How do I manage risk on a project that keeps changing?

September 2008 Quick Tip

Let’s start with the easier (and often more common) situation where there is little change during a project. This is the situation tacitly assumed in the project management literature, and it is the one covered by our book, Proactive Risk Management. In this case, you have a project plan that is relatively stable, and from it you can build, in a methodical way, a risk management plan. Proactive Risk Management shows you how to do this, as do other books on project risk management.

When your project is subject to constant change, you lack a stable project plan for building your risk management plan. However, managing risk becomes even more important in this volatile environment. This calls for a radical change in risk management strategy.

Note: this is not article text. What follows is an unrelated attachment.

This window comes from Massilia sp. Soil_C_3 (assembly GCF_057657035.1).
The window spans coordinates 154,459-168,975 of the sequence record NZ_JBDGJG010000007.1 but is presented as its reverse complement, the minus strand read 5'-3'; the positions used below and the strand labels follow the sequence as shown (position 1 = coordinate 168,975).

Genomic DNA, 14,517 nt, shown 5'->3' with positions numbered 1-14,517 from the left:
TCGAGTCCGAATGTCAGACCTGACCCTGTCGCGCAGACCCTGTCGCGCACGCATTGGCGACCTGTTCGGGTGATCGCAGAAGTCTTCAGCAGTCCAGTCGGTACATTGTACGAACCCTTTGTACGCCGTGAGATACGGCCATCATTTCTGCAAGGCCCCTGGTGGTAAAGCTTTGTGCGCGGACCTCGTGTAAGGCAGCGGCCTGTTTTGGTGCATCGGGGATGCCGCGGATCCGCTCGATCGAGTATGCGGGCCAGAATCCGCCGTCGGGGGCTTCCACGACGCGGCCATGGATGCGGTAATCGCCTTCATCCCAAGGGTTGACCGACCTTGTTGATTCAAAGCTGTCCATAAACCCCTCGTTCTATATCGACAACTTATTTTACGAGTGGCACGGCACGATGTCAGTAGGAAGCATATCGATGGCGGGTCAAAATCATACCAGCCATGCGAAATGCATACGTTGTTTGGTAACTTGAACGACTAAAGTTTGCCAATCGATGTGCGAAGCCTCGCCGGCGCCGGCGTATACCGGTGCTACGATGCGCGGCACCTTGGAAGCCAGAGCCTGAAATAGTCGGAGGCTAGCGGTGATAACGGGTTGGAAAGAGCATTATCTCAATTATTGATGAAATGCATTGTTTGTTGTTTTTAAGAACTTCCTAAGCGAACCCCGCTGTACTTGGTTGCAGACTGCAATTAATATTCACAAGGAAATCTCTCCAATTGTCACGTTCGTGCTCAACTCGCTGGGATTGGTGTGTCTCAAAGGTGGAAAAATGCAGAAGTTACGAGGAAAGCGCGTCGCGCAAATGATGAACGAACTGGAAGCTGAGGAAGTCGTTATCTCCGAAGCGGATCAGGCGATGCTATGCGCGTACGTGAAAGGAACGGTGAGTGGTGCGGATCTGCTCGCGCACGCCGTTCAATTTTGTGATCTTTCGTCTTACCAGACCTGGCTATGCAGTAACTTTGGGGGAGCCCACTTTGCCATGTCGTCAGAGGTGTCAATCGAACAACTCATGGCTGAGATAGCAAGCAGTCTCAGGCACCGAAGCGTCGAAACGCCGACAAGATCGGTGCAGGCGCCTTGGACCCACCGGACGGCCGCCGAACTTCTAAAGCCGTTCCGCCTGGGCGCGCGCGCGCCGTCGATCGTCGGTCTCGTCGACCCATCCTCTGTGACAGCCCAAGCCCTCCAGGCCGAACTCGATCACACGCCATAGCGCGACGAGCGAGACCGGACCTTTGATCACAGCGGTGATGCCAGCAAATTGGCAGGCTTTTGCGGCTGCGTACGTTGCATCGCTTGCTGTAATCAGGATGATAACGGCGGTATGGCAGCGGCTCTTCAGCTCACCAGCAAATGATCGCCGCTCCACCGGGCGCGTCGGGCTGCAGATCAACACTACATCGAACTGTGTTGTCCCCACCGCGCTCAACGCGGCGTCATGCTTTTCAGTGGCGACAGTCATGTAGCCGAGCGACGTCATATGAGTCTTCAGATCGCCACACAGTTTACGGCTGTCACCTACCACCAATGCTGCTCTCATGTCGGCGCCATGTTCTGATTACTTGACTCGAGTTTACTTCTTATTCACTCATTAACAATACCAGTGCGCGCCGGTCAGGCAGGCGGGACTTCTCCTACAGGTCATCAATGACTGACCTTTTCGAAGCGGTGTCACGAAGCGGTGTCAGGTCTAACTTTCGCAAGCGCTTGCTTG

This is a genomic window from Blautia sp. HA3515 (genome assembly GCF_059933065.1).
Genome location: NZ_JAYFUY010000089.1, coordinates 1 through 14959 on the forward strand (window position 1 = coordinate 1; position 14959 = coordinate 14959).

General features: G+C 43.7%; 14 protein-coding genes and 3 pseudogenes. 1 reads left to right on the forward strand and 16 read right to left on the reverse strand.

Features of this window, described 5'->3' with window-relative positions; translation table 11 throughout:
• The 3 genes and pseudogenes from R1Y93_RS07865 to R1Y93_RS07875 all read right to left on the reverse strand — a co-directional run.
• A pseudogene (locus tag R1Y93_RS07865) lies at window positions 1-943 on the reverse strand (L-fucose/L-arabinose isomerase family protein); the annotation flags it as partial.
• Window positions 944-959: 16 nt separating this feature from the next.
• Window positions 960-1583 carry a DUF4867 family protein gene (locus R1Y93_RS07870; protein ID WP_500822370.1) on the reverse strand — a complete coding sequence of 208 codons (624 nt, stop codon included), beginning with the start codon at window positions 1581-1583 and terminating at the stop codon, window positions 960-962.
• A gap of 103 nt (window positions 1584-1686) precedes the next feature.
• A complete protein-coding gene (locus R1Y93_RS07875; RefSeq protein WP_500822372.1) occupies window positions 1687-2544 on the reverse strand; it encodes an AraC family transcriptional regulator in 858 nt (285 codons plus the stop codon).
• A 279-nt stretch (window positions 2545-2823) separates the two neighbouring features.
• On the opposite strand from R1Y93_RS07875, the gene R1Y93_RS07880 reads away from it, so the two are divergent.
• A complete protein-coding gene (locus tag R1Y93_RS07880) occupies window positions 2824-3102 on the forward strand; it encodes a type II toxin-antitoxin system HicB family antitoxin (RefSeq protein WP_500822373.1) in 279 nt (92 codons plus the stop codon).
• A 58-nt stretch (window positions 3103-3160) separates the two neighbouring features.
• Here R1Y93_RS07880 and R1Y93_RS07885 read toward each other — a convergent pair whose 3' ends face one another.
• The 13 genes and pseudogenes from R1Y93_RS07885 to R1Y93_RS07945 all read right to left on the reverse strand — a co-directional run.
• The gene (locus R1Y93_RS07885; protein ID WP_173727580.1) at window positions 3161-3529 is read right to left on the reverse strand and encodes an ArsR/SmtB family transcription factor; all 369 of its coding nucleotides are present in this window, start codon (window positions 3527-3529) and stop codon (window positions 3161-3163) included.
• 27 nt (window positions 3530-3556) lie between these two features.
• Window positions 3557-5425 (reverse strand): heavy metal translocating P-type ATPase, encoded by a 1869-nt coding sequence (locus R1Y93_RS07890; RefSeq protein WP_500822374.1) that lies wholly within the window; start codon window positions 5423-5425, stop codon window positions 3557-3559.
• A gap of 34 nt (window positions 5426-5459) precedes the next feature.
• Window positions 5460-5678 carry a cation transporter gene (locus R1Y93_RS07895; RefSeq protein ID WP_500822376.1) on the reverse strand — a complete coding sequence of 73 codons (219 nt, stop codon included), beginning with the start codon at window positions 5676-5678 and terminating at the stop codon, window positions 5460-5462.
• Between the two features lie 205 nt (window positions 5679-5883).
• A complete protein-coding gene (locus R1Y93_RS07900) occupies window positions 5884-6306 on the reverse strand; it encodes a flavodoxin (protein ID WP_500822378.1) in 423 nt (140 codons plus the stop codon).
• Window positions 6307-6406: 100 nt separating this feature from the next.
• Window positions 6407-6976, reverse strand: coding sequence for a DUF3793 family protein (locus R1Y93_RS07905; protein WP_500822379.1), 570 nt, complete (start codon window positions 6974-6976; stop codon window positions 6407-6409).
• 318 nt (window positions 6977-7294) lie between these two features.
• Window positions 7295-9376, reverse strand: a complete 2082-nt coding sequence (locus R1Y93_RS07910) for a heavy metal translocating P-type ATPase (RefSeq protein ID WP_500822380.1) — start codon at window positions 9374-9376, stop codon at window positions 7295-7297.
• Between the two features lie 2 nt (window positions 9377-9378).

I call the more stable situation integrated risk management: risk management is integrated into the project planning, and each significant risk becomes just one more task in the project. When change is the norm, you must shift to intrinsic risk management, which means that everything you do to manage the project is done with the aim of managing its risk. You keep in touch with customers to manage customer-initiated changes, you use modular architectures to encapsulate design changes, and you conduct lots of experiments to understand the ramifications of changes. These topics happen to be chapters 2-4 of my book, Flexible Product Development, and, in fact, the whole book is about intrinsically managing risk in a changing environment.

For more on this, see a recent article, “Managing Project Risks When Change is the Norm.”

(c) Copyright 2013 Preston G. Smith. All Rights Reserved.